Weekly Writing Prompt #38

Happy Hump Day! Which reminds me of a book. Have you ever read Tracks, by Robyn Davidson? Before the hype of Cheryl Strayed’s Wild (which I also love), Australian Robyn Davidson, trekked the Outback from the Glen Helen Tourist Camp to Hamelin Pool, Western Australia, 2,700 kilometres, In 1977. She hiked through the hot sun with her four camels and her dog, Diggity, for nine months (after three years of preparation in Alice Springs). According to Davidson (reluctantly dubbed ‘The Camel Lady’), although the trip appeared to be a case of ‘inspired lunacy’, there was a method to her madness, as she sought to test and push herself to the limits of survival.

It became a seminal trek that would inspire other adventurers, spawn a movie adaptation and see her memoir never out of print.

The book is as much about Davidson’s pilgrimage as it is about the Australian landscape and I can’t recommend it enough. This week’s quote comes from the opening page.

Annie Spratt



Weekly Writing Prompt #26

This week would have seen the birthday of the author Aldous Huxley, born July 26, 1894. Best known for his 1932 dystopian novel, Brave New World, Huxley had a challenging early life. During his teenage years, his mother died of cancer, his brother committed suicide and he began having problems with his vision. In an interview with The Paris Review, Huxley explained that he was almost completely blind during his late teens: 'I started writing when I was 17, during a period when I was almost totally blind and could hardly do anything else. I typed out a novel by the touch system; I couldn’t even read it'. He eventually regained enough of his vision so he could read and study using a magnifying glass. In 1942, Huxley wrote The Art Of Seeing, a book in which he described how he regained his sight.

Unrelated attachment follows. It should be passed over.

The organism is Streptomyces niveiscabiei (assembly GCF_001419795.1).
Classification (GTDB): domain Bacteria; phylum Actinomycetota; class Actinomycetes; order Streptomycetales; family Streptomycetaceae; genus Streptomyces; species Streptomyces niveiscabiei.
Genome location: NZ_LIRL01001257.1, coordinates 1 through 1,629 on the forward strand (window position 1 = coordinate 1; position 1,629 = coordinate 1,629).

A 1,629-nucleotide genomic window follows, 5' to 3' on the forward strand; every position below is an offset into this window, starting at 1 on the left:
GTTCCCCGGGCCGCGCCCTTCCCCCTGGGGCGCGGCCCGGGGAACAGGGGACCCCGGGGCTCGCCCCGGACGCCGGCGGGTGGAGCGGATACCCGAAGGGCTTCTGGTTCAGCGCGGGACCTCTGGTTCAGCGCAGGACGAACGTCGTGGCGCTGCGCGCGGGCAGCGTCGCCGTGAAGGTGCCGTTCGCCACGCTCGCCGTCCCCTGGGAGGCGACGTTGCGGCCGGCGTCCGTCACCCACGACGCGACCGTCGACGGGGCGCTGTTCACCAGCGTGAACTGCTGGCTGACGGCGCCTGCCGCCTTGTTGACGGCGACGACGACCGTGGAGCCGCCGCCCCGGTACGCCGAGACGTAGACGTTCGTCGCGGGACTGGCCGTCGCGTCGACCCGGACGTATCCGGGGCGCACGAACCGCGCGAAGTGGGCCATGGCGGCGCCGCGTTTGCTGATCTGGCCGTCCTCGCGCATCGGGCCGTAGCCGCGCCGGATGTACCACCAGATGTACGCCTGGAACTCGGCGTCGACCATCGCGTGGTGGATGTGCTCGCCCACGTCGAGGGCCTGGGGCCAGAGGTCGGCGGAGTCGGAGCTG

In the early 1920s, Huxley contributed articles to magazines, including Vogue, Vanity Fair, and House and Garden. He wrote on a broad range of topics, 'everything from decorative plaster to Persian rugs'. He recommended this sort of journalism as a great apprenticeship into writing claiming that 'it forces you to write on everything under the sun, it develops your facility, it teaches you to master your material quickly, and it makes you look at things'.

On November 22, 1963, Huxley died of cancer of the larynx, after been diagnosed three years prior. If this date seems familiar to you it's because he died on the same day that former US President John F. Kennedy was shot in Dallas, Texas. Huxley's death received very little notice due to the shooting, as did the death of British author C.S. Lewis who also died that day.

The moral of this week's prompt is that no matter the hardships you may encounter, be it in your writing journey or any other goal, if you're brave, work hard and take every opportunity that comes your way, you might just get there.

Tyler Nix